Two pendula, each of which consists of a weightless rigid rod length of L and a mass m, are connected at their midpoints by a spring with spring constant k. Consider only small displacements from equilibrium.(a) What are the frequencies of the normal modes of this system? Briefly describe these modes.
Solve for ω by setting the determinant of the matrix equal to zero.
ω2 = (g/L + k/(4m)) ± k/(4m).
ω12 = g/L, θ10 = θ20, the pendula oscillate in phase.
ω22 = g/L + k/(2m), θ10 = -θ20, the pendula oscillate 180o out of phase.
(b) Most general solution:
θ1(t) = Re(C1exp(iω1t) + C2exp(iω2t))
θ2(t) = Re(C1exp(iω1t) - C2expi(ω2t))
dθ1(t)/dt = Re(iω1C1exp(iω1t) + iω2C2exp(iω2t))
dθ2(t)/dt = Re(iω1C1exp(iω1t) – iω2C2expi(ω2t))
Initial conditions at t = 0:
Re(C1 + C2) = 0, Re(C1 - C2) = θ20, Re(C1) = - Re(C2) = θ20/2.
Im(ω1C1+ ω2C2) = 0, Im(ω1C1+ ω2C2), Im(C1) = Im(C2) = 0.
θ1(t) = (θ20/2)(cos(ω1t)
θ2(t) = (θ20/2)(cos(ω1t) + cos(ω2t))
A rigid uniform bar of mass M and length L is supported in equilibrium in a horizontal position by two massless springs attached at each end. The identical springs have spring constant k. The motion of the center of mass is constrained to move parallel to the vertical x-axis. Furthermore, the motion of the bar is constrained to lie in the xz plane. Let x1 and x2 be the departures of the two ends from their equilibrium positions, as shown.
(a) Show that the moment of inertia for a bar about
the y-axis through its center of mass is ML2/12.
(b) Construct the Lagrangian for the bar-spring arrangement assuming only small deviations from equilibrium.
(c) Calculate the vibrational frequencies of the normal modes for small amplitude oscillations.
(d) Describe the normal modes of oscillations.
ω2 = 4k/M ± 2k/M, ω- = (2k/M)½, ω+ = (6k/M)½.
(d) The normal mode corresponding to ω- has the bar moving up and down while remaining horizontal. That corresponding to ω+ has the center of mass of the bar remain stationary while the two ends oscillate up and down exactly out of phase.
A uniform horizontal rectangular plate (mass M, length L, width
W) rests with its corners on four similar vertical springs with spring
constant k. Find the normal modes of vibration and prove that their
frequencies are in the ratio
1 : √3 : √3.
Phonons are quantized lattice vibrations, and many aspects of these
excitations can be understood in terms of simple mode counting.
(a) Estimate the number of phonon modes in 1 cm3 of a crystalline material with an inter-atomic spacing of 2 Angstrom.
(b) Assuming that in thermal equilibrium each phonon mode has kBT of energy, give a numerical estimate of the heat capacity ΔE/ΔT of this 1 cm3 of material, in [J/K].
A naïve model of a solid is that of a bunch of balls (atoms) connected by springs (bound by inter-atomic potentials which can be approximated by harmonic potentials near equilibrium). If each inter-atomic spring has spring constant k, you can relate this microscopic value to the macroscopically measurable value of Young's modulus, Y. Young's modulus is the ratio of stress (F/A, or applied force, F, perpendicular to the cross-sectional area, A, of a bar of material per unit cross-sectional area), to strain (ΔL/L, or the fractional change in length of the bar of material); thus, Y = (F/A)/(ΔL/L). Evaluate k for the inter-atomic springs of aluminum, which has a Young's modulus of 70 GPa. Assume that the aluminum atoms are arranged in a simple cubic lattice (they are really face-centered cubic); you can determine the inter-atomic spacing by knowing that the density of aluminum is 2.70 g/cm3 and that a mole of aluminum has a mass of 27 g. Express your result for k in SI units.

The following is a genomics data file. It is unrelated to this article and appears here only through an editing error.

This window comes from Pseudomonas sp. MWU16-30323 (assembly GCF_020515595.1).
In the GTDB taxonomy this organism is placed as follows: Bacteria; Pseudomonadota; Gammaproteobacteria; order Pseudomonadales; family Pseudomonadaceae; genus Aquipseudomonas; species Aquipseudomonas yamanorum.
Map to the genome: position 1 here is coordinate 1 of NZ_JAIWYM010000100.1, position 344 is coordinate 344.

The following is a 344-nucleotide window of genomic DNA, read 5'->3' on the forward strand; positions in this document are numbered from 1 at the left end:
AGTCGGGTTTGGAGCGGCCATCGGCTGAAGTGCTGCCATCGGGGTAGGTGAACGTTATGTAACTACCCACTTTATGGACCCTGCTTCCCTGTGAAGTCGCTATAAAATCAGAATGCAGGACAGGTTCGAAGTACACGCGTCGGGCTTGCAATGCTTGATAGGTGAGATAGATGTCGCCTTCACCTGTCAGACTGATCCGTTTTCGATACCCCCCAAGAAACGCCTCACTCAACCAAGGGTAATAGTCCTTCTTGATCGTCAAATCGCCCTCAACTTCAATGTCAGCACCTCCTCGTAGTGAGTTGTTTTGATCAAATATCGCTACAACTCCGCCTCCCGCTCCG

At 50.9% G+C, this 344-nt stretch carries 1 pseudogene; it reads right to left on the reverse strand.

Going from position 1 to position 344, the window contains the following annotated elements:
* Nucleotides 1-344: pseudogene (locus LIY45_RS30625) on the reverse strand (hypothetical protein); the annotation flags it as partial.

A pendulum consisting of a mass m and a weightless string of length l is
mounted on a mass M, which in turn slides on a support without friction and is
attached to a horizontal spring with force constant k, as seen in the diagram.
There is a slot in the support in order that the pendulum may swing freely.
(a) Set up Lagrange's equations.
(b) Find the normal mode frequencies for small oscillations. What are those frequencies to zeroth order in m/M, when m << M?
(b) Assume X
and θ are small quantities, and in the equations of motion keep only terms
to first order in small quantities. Then we have, using sinθ ~ θ, cosθ
1st equation: (M + m)d2X/dt2 + mℓd2θ/dt2 = -kX.
2nd equation: d2θ/dt2 + (1/ℓ)d2X/dt2 = -(g/ℓ)θ.
We obtain the same equations if we make the small displacements approximation earlier and keep only terms up to second order in the Lagrangian.
Try solutions X = Aexp(iωt), θ = (B/ℓ)exp(iωt), then
-ω2(M + m)A - ω2mB = -kA, -ω2B - ω2A = -(g/ℓ)B.
We solve this system of equations by setting
ω4 – ω2(k/M + (g/ℓ)(1 + m/M)) + kg/(ℓM) = 0.
ω2 = (k/M + (g/ℓ)(1 + m/M))/2 ± ½((k/M + (g/ℓ)(1 + m/M))2 - 4kg/(ℓM))½.
ω+2 = (k/M + (g/ℓ)(1 + m/M))/2 + ½((k/M + (g/ℓ)(1 + m/M))2 - 4kg/(ℓM))½.
ω-2 = (k/M + (g/ℓ)(1 + m/M))/2 - ½((k/M + (g/ℓ)(1 + m/M))2 - 4kg/(ℓM))½.
The frequencies for small oscillations are ω+ and ω-.
[For the relative displacements we have B = Aω2/((g/l) - ω2). ω+2 > g/l, so A and B have opposite signs for this mode.]
As m --> 0, ω+ --> (k/M)½, ω- = (g/ℓ)½. The modes effectively decouple. The small mass m does no longer influence the motion of the big mass M. When M oscillates with frequency (k/M)½, m becomes a driven harmonic oscillator without damping (for small oscillations). The most general solution is a superposition of oscillations with the driving frequency and oscillations with the natural frequency of the oscillator.